What Is a Cash Flow Statement and How to Make One? by Naomi Levenspil

What Is a Cash Flow Statement and How to Make One?

A cash flow statement provides essential information for anyone seeking a snapshot of a company's financial footing. Here's how to understand and create one.

by Naomi Levenspil
updated August 20, 2021 ·  3min read

A cash flow statement is a financial statement that summarizes the cash flowing in and out of a company during a specified time period. It is an important measure of how a company generates and manages its cash, which translates into cash available to fund operations and pay debt.

The cash flow statement, together with the income statement and balance sheet, is one of the key financial statements used to measure a company's position. It presents a comprehensive picture of a company's strength and profitability, providing critical information for investors, creditors, and management.

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Why Do You Need a Cash Flow Statement?

A cash flow statement is necessary because net income is typically viewed using accrual-based accounting. This type of accounting gives a picture of a business's finances based on when activities are completed versus when cash outlays are made. A company with a profitable income statement but insufficient cash flows is not likely to be a profitable investment, as it will not have the necessary cash to continue operations.

The cash flow statement shows a company's ability to generate cash, which is crucial in understanding the profitability and viability of any company.

Comparing changes in cash flow from one period to the next sheds important information about the company's direction.

Creating a Cash Flow Statement

To create a cash flow statement, organize all cash transactions under the following three primary sections.

  • Cash from Operating Activities. Record cash expended and received from the company's main line of business. Typically, this is the most telling category, since it shows whether the company's core business is generating enough cash for sustainability.
  • Cash from Investing Activities. Record cash changes in assets or equipment, or general monetary investments.
  • Cash from Financing. Record cash changes related to investors, loans, or dividend payments made.

Additionally, you may need to use notes or an attachment to disclose certain non-cash activities which are part of a full snapshot of the company's position, such as acquiring an asset by assuming a liability.

Direct and Indirect Methods

The direct or indirect method may be utilized to prepare the cash flow statement. Under either method, the investing activities and financing sections are identical. The difference between the two methods impacts the operating activities section only.

For the direct method, simply list all cash payments and receipts from operations, such as receipts from the sale of goods or services, payments to suppliers, salary, rent, and other operating expenses.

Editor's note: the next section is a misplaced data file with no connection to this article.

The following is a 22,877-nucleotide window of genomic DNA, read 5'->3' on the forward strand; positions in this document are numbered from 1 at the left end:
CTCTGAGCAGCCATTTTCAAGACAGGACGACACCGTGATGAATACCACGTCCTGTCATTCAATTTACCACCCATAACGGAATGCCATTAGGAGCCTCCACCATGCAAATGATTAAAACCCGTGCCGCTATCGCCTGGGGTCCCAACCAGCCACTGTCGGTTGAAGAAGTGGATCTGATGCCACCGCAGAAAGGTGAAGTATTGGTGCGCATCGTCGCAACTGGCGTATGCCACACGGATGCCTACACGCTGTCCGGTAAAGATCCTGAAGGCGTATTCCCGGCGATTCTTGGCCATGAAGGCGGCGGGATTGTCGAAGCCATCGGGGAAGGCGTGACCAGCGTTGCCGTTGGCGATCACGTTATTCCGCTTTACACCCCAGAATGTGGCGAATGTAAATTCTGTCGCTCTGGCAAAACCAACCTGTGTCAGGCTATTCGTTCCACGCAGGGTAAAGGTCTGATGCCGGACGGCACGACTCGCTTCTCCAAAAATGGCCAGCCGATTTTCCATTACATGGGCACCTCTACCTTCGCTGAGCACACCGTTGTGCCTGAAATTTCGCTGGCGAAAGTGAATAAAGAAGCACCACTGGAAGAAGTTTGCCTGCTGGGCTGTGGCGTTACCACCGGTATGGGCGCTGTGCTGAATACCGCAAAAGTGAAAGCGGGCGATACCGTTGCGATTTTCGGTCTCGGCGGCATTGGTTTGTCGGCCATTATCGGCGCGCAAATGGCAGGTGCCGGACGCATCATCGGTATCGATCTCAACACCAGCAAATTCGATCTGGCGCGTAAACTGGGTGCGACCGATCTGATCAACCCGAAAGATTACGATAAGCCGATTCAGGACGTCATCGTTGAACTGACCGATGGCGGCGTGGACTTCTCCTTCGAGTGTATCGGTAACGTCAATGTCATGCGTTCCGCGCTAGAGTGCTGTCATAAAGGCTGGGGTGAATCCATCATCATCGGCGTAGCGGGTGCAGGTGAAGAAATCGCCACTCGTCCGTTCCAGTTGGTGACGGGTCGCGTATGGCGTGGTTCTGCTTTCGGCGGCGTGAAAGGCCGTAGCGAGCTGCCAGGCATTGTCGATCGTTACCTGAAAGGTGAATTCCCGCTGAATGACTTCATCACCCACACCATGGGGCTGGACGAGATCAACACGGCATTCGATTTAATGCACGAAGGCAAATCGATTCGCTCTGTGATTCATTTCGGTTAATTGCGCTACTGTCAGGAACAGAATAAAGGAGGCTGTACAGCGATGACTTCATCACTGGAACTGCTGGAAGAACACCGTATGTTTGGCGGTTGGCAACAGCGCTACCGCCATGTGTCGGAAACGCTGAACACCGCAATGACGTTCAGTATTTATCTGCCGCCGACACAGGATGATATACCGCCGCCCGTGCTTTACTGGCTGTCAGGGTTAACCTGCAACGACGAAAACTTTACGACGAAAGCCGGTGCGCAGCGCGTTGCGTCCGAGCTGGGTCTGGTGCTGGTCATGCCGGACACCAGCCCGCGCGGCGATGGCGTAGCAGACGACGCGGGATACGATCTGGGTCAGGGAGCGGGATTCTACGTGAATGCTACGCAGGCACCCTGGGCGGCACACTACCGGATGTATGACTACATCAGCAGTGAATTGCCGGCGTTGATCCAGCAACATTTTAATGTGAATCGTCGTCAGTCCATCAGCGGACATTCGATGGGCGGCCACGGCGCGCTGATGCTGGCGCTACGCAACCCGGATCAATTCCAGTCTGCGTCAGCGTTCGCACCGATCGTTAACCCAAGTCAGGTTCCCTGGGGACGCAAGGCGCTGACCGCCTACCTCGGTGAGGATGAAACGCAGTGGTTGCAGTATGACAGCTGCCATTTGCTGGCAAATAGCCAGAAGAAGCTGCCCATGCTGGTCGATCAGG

For the more commonly used indirect method, begin with net income as a starting point and make the necessary balance sheet adjustments to arrive at an accurate cash flow figure. The following are some of the most common adjustments to net income when calculating cash flow:

  • Depreciation. A non-cash expense on the income statement, depreciation is added back to net income for cash flow purposes.
  • Accounts Receivable. Increases in accounts receivable are deducted from net income, as no cash has been received for these sales. Conversely, decreases to accounts receivable are added back to net income, because they represent cash received.
  • Payables. Increases in payables are a non-cash accrual and are added back to net income.
  • Inventory. If purchased with cash, an increase in inventory would mean a cash outlay that reduces net income.

Below is an example of a cash flow statement prepared using the indirect method. Although earnings are $250,000, not all of that amount is available for use, as the bottom line shows.

Cash Flow Statement

Company ABC

Month Ended January 31, 2021

Cash Flow from Operations

Net Earnings

$250,000

Additions to Cash

Depreciation

$7,500

Increase in Accounts Payable

$24,000

Increase in Taxes Payable

$8,000

Subtractions from Cash

Increase in Accounts Receivable

($35,000)

Increase in Inventory

($40,000)

Net Cash from Operations

$214,500

Cash Flow from Investing Activities

Purchase of Equipment

($12,000)

Net Cash from Operations

($12,000)

Cash Flow from Financing Activities

Notes Payable

$16,000

Dividends Paid

($900)

Net Cash from Operations

$15,100

Cash Flow for Month Ended January 31, 2021

$217,600

A properly created cash flow statement is an important bridge between the income statement and balance sheet and provides critical information for all decision makers.

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Naomi Levenspil

About the Author

Naomi Levenspil

A CPA by trade, but a writer at heart, Naomi Levenspil jumps at the chance to exercise the right side of her brain. When… Read more

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